The United States Coast Guard operates over 200 aircraft along with hundreds of boats and ships from 600 plus sites in the United States. The smallest of the military services protecting America, it still has a significant footprint when it comes to the use of fossil fuels and electricity.
The agencies of the Federal Government were directed by President Bush in Executive Order 13423 to make changes in policy, purchasing and practice that would improve energy use efficiency, encourage development and use of alternative energy sources and to reduce overall energy use by 2015. The Coast Guard, because of the geographic dispersal of its sites and the nature of the services it performs, has long been at the forefront of such initiatives but the E.O. has pushed them to further “green” changes.
Aids to navigation, buoys, have been solar powered for many years. The Coast Guard has been addressing the needs of its on-shore lighthouses by making them solar powered where possible. The Lahaina, Maui lighthouse went on-line with solar power at the beginning of January, 2009. This was the third lighthouse in Hawaii to be converted to solar.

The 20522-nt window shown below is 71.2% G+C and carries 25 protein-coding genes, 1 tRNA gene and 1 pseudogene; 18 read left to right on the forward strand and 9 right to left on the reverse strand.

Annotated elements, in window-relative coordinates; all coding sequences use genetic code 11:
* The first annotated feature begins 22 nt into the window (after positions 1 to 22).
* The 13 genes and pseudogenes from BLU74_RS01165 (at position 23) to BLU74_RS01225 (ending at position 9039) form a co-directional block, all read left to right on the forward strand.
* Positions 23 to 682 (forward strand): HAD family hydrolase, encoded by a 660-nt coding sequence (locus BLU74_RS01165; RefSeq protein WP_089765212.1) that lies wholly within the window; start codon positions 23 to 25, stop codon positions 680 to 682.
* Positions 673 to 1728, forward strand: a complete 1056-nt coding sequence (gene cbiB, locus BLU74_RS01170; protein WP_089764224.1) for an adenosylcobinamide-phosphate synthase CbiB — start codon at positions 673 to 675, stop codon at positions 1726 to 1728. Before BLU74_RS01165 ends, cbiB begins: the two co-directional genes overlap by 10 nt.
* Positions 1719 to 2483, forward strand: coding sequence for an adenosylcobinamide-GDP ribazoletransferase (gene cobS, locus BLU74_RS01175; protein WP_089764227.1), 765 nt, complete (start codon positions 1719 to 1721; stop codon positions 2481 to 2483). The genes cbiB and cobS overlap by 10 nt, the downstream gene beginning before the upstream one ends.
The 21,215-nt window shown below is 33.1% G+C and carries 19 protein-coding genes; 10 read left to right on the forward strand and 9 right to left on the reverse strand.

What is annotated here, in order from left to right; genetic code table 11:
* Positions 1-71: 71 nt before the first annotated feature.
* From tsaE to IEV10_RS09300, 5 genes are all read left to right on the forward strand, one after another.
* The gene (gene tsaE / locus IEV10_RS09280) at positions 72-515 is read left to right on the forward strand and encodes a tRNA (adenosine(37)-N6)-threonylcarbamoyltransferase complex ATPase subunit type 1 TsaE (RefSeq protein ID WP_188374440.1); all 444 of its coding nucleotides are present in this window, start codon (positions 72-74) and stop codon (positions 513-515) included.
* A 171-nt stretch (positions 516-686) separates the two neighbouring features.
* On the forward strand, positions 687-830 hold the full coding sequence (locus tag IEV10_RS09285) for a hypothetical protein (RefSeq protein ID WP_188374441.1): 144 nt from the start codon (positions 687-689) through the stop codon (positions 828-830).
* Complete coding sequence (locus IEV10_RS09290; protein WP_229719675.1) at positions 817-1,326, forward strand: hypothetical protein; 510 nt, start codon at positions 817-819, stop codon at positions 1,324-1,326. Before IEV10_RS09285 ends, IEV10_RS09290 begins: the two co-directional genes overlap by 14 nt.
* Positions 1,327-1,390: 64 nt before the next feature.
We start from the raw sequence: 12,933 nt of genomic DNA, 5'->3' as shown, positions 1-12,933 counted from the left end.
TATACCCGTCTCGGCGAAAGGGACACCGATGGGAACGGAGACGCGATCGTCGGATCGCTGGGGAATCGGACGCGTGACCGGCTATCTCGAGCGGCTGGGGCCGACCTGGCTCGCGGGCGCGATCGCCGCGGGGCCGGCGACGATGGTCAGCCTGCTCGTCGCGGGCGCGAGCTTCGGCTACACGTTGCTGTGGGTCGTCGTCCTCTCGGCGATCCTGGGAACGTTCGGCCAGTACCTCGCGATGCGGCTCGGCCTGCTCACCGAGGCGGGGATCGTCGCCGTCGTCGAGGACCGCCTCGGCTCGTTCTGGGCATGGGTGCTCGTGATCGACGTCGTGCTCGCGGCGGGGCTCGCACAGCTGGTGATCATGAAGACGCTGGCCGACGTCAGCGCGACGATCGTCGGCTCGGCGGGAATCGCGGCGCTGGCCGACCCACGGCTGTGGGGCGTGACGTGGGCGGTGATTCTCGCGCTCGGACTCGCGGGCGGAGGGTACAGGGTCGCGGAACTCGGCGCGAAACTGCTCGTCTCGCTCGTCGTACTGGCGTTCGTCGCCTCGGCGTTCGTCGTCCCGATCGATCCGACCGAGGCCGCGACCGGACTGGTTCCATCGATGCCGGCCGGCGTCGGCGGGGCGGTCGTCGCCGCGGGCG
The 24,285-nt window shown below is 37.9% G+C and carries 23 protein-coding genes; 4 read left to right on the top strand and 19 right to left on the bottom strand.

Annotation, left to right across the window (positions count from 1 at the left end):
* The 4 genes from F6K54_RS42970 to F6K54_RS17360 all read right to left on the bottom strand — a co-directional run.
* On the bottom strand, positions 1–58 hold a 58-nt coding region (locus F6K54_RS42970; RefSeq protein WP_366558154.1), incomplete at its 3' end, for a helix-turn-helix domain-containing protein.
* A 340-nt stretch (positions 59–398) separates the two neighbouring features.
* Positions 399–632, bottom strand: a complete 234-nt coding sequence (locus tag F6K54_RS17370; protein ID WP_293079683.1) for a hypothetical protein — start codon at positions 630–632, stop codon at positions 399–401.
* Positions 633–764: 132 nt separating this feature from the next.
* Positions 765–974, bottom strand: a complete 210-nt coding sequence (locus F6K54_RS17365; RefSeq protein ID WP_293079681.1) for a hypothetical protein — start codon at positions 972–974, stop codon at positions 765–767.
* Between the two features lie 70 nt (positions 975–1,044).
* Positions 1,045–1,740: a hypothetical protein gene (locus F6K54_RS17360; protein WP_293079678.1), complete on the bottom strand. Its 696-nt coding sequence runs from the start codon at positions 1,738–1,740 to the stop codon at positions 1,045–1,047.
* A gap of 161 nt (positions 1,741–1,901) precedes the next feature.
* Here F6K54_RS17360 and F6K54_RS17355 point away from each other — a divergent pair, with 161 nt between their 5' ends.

The Southwest Harbor, Maine Sector Field Office uses a wind turbine to generate power for its computers. Also in Maine, the Coast Guard Station Eastport has begun a program to generate electricity from tidal energy. The Portland office has installed solar power and a wind turbine.
The USCG Training Center Cape May, N.J. is in the process of obtaining approval to build two wind turbines. This project could generate up to 4 megawatts of power.
The Coast Guard Yard, in Baltimore, is the sole shipbuilding and major repair facility for the United States Coast Guard. It is a major site and a major electric user. On April 22, 2009, the Coast Guard opened a landfill gas project that will take the Yard completely off the electric grid. Working with the City of Baltimore, the Coast Guard contracted for the building of a methane operated co-generation plant to produce both steam and electricity. The methane is obtained from wells in a nearby landfill and piped about a mile to the generator facility. The cost of the project was $41 million and it is expected to be entirely recouped in savings on purchased electricity.
The landfill gas project has the potential, on its own, to meet the entire energy savings requirement for the Department of Homeland Security through 2012. The Coast Guard will not stop looking for energy savings and alternative energy sources, however. It continues to work closely with the other military services, especially the Navy.